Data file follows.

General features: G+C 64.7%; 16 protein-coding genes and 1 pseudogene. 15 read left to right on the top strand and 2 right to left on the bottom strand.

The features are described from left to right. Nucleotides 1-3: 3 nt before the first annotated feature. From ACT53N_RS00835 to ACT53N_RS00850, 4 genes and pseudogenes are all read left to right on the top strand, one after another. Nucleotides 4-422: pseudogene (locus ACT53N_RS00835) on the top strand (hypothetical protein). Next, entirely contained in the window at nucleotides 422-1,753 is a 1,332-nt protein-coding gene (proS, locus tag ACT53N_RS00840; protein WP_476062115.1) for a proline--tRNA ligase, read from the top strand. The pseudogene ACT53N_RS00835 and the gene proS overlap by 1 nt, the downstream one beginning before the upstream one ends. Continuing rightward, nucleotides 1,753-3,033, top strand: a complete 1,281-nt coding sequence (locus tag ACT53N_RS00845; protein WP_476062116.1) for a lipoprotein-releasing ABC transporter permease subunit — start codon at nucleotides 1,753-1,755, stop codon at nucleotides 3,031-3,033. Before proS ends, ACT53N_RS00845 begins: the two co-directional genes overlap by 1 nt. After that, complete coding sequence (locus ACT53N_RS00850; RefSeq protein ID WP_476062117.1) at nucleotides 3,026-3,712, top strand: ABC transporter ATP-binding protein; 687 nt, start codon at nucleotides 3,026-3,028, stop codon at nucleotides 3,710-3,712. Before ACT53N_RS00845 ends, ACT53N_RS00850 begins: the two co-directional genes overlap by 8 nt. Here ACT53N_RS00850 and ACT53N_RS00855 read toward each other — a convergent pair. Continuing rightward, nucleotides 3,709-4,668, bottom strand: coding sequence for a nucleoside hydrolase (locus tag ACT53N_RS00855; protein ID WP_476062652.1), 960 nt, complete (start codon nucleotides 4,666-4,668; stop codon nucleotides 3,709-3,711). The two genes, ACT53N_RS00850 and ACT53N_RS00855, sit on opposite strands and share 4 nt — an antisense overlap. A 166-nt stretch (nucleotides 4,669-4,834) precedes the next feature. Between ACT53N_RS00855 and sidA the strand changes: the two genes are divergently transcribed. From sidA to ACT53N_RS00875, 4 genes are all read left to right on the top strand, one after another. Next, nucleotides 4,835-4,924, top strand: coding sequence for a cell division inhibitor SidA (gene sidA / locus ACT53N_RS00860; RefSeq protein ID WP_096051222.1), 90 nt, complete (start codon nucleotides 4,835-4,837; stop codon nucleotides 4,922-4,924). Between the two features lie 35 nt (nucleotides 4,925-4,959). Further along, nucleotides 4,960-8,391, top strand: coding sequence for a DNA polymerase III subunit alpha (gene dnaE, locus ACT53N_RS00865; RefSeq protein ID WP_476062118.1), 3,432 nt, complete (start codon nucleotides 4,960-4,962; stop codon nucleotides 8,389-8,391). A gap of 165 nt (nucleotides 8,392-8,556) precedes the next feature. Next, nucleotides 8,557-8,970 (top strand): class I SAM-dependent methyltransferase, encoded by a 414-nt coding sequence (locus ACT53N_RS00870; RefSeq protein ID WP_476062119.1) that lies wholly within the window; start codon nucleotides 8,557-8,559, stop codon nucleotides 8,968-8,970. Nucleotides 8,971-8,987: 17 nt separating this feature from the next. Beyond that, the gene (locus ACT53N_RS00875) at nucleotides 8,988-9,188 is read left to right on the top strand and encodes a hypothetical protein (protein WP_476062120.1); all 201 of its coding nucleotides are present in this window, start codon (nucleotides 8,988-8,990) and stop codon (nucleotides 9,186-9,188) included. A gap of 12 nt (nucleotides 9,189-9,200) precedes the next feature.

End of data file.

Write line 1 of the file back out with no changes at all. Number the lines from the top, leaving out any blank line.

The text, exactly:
General features: G+C 64.7%; 16 protein-coding genes and 1 pseudogene. 15 read left to right on the top strand and 2 right to left on the bottom strand.